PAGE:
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of Joab with thee in all this? was David's question. But is not the hand may we all say, of Jesuits in these distractions ?” The Papists, he observes, discovered that the strength of England lay in unity, and that it was impossible to conquer English Protestants but by English Protestants. And to this end they sowed divisions.* Then he proceeds to speak of “the schismatics,” and of those who for their private interests supported the war.”
He then advises petitions both to the King and to the Parliament, the laying aside of odious party-names and terms of contempt, and a serious and general repentance; and exhorting his hearers to the devout observance of the fast, warns them from the prophet Amos, who, complaining of the luxury of the Israelites, their sensuality and degeneracy concludes all with this sharp close, “But they are not grieved for the affliction of Joseph.”+
Fuller, in this instance, confined himself within very strict limits. He avoided as much as possible whatever was of a purely political nature, and, indeed, he could not have taken a contrary course without turning the fast into an occasion of strife and debate. He doubtless participated in the conviction, that the favour shewn to Romanism by the King and by some of his advisers was a great public offence, and so far he coincided with
many, who, under the impression that the cause of the Parliament was the cause of true religion, joined
* And see Preface to Stilling fleet's Unreasonableness of Separation.
† P. 30.
with them. The Parliamentary leaders availed themselves of this feeling, and had in the January preceding the Civil War, entreated that the education of the royal offspring should be committed to the superintendence of Parliament, or, in the recess of Parliament, to the Privy Council; that the marriages of the royal family should receive a parliamentary sanction; that the penal laws against Papists and Jesuits should be strictly executed; that the votes of Popish Lords in parliament should be taken away, while those peers continued recusants ; and that there should be such a reformation of the Church as Parliament might advise, after having called together an Assembly of Divines. We can, indeed, scarcely doubt that a great party were intent upon nothing but the establishment of a new system of church-government, in a word, the continuance of the already sanctioned equality of ecclesiastical persons. The patriotism of Hampden and of others may be very questionable, but it will be difficult to disprove that the lukewarm, and inconsistent conduct both of James and Charles, in regard to the interests of religion, gave just cause of fear and suspicion to their subjects, that they had not a sincere affection either to the faith which they professed, or to the civil liberties of the kingdom with the welfare of which they were entrusted.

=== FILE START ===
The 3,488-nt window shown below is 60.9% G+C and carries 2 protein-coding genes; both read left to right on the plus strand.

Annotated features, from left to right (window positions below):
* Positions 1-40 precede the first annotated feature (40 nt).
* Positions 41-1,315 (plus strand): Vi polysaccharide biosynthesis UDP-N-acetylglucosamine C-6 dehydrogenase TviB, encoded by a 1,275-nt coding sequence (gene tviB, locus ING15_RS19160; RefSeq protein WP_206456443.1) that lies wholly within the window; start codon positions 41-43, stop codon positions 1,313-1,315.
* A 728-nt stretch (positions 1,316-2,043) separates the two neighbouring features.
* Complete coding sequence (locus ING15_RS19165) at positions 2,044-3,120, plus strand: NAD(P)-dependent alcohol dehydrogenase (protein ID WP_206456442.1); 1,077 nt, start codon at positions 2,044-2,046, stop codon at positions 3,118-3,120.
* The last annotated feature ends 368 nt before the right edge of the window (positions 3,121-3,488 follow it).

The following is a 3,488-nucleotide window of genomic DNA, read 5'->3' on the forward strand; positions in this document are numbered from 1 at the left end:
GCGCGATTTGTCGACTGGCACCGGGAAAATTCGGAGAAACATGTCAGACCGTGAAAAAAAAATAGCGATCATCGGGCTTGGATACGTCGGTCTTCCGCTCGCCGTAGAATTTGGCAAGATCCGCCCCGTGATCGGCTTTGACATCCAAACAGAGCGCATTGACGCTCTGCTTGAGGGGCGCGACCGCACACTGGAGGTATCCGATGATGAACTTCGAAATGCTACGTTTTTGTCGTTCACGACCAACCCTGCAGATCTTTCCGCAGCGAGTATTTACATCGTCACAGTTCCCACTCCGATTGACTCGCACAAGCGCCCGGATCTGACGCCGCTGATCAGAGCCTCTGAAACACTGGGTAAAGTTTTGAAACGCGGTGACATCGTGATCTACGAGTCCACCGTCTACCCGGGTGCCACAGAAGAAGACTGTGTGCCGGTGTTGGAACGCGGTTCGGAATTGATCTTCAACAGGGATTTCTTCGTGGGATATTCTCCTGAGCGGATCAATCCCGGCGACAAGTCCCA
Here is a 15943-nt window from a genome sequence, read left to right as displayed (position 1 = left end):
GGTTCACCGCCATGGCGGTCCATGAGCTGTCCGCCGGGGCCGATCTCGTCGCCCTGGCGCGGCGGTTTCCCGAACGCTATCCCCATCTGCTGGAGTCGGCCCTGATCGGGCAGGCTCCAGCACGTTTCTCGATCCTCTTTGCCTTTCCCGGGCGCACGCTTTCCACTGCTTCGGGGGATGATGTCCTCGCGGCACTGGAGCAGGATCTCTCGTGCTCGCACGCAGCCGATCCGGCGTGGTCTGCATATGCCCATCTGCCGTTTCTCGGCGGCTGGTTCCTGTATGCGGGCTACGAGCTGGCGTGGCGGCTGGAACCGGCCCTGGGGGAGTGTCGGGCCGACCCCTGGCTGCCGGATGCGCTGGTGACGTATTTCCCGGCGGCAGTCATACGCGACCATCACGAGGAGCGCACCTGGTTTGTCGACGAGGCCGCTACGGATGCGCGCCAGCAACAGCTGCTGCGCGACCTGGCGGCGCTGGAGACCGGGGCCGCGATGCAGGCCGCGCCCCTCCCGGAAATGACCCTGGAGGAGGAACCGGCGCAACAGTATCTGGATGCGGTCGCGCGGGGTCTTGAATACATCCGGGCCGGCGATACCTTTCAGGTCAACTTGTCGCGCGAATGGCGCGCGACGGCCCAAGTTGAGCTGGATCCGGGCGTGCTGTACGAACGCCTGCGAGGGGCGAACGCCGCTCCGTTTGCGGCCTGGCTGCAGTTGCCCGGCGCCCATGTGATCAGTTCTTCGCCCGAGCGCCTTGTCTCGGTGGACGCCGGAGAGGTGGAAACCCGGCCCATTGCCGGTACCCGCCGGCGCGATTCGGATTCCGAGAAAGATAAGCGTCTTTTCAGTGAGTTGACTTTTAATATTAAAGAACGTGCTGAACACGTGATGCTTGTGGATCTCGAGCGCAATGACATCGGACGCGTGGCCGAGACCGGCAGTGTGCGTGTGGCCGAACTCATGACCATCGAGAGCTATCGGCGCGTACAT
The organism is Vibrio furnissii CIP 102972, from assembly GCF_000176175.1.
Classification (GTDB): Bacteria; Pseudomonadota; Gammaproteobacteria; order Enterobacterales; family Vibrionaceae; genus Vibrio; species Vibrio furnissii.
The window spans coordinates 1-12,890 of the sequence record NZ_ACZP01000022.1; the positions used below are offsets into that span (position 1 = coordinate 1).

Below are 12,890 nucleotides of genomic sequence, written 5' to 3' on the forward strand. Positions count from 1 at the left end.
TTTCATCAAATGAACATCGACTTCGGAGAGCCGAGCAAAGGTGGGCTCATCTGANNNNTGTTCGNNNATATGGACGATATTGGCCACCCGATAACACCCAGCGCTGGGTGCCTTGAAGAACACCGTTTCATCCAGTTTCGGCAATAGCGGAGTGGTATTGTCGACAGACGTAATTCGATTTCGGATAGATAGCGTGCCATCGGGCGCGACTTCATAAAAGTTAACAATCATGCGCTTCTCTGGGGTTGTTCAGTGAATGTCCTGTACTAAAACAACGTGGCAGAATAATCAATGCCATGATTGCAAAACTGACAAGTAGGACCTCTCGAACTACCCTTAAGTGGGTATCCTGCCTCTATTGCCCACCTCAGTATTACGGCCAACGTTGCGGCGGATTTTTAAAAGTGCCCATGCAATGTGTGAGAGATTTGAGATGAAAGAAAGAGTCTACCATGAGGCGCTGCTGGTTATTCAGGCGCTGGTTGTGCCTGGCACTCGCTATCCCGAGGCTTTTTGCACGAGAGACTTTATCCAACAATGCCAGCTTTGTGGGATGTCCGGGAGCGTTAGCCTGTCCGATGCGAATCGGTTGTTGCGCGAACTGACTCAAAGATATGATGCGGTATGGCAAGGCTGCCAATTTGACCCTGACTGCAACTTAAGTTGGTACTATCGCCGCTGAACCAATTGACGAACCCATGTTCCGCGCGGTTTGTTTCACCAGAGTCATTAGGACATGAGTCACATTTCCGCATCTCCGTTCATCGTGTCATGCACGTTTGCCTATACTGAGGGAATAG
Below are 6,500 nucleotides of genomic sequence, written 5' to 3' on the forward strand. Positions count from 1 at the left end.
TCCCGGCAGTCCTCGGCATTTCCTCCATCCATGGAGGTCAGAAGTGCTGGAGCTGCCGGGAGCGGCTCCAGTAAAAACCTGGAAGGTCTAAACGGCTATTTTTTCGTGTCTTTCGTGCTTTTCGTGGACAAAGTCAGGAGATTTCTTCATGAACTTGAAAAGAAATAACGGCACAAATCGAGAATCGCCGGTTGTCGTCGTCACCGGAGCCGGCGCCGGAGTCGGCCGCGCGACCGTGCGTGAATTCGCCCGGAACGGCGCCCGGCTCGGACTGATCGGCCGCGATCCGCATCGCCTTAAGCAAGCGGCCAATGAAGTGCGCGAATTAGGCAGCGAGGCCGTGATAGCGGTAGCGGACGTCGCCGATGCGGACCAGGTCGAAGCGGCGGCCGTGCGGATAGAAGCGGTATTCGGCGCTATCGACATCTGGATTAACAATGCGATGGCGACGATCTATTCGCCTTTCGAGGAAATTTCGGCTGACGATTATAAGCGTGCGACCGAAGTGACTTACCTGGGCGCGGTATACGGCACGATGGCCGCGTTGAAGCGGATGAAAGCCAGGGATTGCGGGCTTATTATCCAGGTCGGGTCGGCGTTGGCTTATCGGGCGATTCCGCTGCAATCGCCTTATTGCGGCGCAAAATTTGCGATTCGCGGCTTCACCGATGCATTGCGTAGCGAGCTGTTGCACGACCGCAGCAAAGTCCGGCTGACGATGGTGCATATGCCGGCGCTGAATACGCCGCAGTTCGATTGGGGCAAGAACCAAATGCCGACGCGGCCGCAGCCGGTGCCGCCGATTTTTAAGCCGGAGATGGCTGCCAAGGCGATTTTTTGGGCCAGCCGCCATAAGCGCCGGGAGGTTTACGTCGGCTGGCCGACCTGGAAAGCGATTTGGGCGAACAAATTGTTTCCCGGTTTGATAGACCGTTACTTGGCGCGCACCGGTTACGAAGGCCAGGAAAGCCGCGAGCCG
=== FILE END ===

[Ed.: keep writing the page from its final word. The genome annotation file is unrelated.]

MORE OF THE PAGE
In 1643, the parliament professed (probably with insincerity) to desire a peace. Their irritating language, and their demand that the King would sanction the utter abolition of episcopacy, shewed of themselves, that as they addressed him no longer as his subjects, so they had no intention of again acknowledging his authority. And on the other side, the selfishness of some about the King was as little inclined to any concessions, or to treat with his enemies in any light but that of traitors. So we find Fuller speaking out, and that in the most public place, upon March 27, the day of the King's accession. On that day he preached in the Abbey Church, Westminster, from 2 Sam. xix. 30. The text itself would doubtless be most unpalatable to all revolutionary spirits ; “ Yea, let him take all, for as much as my Lord, the King, is come again in peace unto his own house." He spoke very earnestly and unreservedly upon the duty of all to unite in accepting the peace now proffered on the part of the King, and to believe his promises. There must,” he says,